As my research progressed this past week, I began to get a clearer idea of how my “Locals” section is going to pan out. I have already expressed the fact that the menu would be changing slightly, but I have settled on two subtopics: “Land” and “Economy”. “Land” will explore the connection between the Parkway, locals, and issues with land. In many cases locals had to evacuate their land because of the Parkway and in other cases they did not have to leave. I feel this is important to explore because it directly affected the lives of locals and in some cases the agriculture as well. Supporting primary sources for this section are the records of land sales, complaints from locals, and information within BRP documents about other ways locals have interacted with Parkway land. “Economy” will focus largely on the proposed effect the Parkway would have on the local economy versus the actual affect that it has had. This sections is perhaps one of the most notable ways that tourist migration on the Parkway has helped shape WNC. In this section I plan on pulling a goodly amount of information from the visitor reports as well as some of the arguments from primary sources that pushed for the BRP to run through WNC in order to boost the economy that had never quite recovered from the Great Depression.
I also wanted to include a section about culture, but I am still unsure whether or not “Culture” should be its own page or should be combined with another. Would “Land and Culture” work, or is “Economics and Culture” better? Or, as I said, should “Culture” become its own freestanding page? Either way culture will appear on the website under “Locals.” As per the course description on the Cultural Crossroads course website, we are encouraged to look at how our migrant community has influenced music, labor relations, agriculture, and arts and crafts. So far my research indicates that the Parkway has effected these institutions by, well, encouraging them to remain the same. One might even say that in the early days of the Parkway local culture was actually urged to present itself as imbibing all the stereotypes that the rest of the nation had in regards to “mountain folk.” Personally I find this a bit depressing since generations of my family have lived here. I mean, who actually enjoys reading stereotypes about their people? Still, it’s interesting to see how locals and surrounding communities may have played on these stereotypes in order to attract visitors. Clearly I still have some things to work out, but I have a much better sense of direction than I did a week ago and have put up a rough draft narrative on my “Locals” landing page. As I continue working on “Locals,” I am also starting to think more about the “Tourists” section that Liz and I will work on together. But we will cross that bridge when we get there.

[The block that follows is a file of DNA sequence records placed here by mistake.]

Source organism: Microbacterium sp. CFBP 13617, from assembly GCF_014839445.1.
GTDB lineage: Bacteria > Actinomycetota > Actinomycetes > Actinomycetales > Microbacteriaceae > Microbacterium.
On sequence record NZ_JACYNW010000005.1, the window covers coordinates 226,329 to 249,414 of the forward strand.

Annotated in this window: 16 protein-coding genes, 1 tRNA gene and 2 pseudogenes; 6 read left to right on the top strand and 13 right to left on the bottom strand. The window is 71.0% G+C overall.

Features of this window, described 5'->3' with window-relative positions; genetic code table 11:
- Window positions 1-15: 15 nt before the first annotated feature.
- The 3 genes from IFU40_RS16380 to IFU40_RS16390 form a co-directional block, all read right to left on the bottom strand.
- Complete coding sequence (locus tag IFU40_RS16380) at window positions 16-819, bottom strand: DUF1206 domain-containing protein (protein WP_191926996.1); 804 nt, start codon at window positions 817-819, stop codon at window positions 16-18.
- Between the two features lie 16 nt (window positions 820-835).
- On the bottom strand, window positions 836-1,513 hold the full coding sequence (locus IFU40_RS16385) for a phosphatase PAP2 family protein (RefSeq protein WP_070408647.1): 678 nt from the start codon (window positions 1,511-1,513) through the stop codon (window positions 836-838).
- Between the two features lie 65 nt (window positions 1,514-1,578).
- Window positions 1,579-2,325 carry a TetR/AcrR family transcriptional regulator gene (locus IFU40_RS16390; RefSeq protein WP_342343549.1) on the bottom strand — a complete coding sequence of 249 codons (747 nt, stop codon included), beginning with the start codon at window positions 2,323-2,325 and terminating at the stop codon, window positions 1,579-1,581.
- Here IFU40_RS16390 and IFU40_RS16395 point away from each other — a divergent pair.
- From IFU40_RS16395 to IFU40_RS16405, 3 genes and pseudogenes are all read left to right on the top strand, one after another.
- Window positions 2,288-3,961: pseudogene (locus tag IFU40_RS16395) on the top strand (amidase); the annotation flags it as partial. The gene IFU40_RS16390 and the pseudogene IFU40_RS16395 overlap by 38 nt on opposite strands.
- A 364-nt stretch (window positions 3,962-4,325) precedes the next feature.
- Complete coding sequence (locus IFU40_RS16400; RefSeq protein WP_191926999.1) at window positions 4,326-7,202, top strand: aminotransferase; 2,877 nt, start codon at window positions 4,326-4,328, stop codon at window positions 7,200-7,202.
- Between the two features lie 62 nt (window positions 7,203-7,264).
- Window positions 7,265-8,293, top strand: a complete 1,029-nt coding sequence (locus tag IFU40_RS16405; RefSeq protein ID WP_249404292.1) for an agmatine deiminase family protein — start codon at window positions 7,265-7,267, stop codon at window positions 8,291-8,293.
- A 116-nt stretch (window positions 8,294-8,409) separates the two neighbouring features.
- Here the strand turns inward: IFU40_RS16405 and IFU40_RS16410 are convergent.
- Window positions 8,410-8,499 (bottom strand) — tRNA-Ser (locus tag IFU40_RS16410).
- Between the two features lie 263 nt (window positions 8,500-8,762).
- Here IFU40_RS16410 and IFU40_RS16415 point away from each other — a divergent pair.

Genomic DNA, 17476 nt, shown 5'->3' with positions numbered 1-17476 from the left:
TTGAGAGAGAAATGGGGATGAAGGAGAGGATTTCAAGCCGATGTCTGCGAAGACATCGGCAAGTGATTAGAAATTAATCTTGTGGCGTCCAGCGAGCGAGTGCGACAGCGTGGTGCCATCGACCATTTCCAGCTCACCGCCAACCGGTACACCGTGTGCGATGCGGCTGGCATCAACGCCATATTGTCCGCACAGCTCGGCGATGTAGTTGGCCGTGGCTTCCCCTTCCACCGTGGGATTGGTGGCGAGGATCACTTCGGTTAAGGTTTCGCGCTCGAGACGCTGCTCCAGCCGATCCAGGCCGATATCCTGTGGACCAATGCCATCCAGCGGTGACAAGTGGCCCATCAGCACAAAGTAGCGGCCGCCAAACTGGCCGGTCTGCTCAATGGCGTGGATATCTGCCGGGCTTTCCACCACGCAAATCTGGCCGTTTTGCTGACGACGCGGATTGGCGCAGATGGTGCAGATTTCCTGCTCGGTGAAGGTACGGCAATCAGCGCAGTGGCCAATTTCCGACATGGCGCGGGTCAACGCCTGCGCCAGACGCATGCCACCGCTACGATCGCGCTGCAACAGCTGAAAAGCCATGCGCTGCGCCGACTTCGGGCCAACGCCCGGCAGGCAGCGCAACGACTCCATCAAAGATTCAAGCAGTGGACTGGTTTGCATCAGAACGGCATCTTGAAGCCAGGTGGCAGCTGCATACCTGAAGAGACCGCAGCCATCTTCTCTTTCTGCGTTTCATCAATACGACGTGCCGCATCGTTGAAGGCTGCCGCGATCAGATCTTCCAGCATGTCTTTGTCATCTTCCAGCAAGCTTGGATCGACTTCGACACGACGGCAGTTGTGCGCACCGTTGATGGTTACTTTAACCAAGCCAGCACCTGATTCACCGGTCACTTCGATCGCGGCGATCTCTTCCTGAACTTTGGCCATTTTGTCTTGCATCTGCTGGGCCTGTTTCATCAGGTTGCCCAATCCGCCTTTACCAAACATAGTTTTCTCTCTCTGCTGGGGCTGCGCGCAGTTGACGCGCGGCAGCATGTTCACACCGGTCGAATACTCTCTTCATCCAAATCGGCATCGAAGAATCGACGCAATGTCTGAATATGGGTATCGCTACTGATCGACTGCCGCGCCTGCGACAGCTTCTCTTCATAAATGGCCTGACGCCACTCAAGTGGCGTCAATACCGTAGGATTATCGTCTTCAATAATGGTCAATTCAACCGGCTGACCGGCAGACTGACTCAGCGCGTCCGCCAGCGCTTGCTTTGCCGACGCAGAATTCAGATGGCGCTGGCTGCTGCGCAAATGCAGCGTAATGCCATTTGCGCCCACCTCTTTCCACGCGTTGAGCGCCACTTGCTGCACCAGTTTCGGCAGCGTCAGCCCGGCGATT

The website is slowly—piece by small piece—coming together. Liz has added some information in about COPLAC and the project. We are also toying with the idea of having “Did You Know?” or “Fun Fact” sections throughout the website. These wouldn’t be large. They would essentially be small images that would give our readers some fun facts about the BRP. After all, we have gained quite a bit of random information that doesn’t necessarily fit into our actual narrative, but it would be a shame not to use it somehow! Tomorrow Liz and I will go back to the BRP archives to meet up with Jackie and scan some images. We have chosen a variety of pictures that we thought highlighted the history of the Parkway. I am sure we will eventually find some more, but we have over twenty to choose from as of now. We are looking forward to adding some visual primary sources to the website!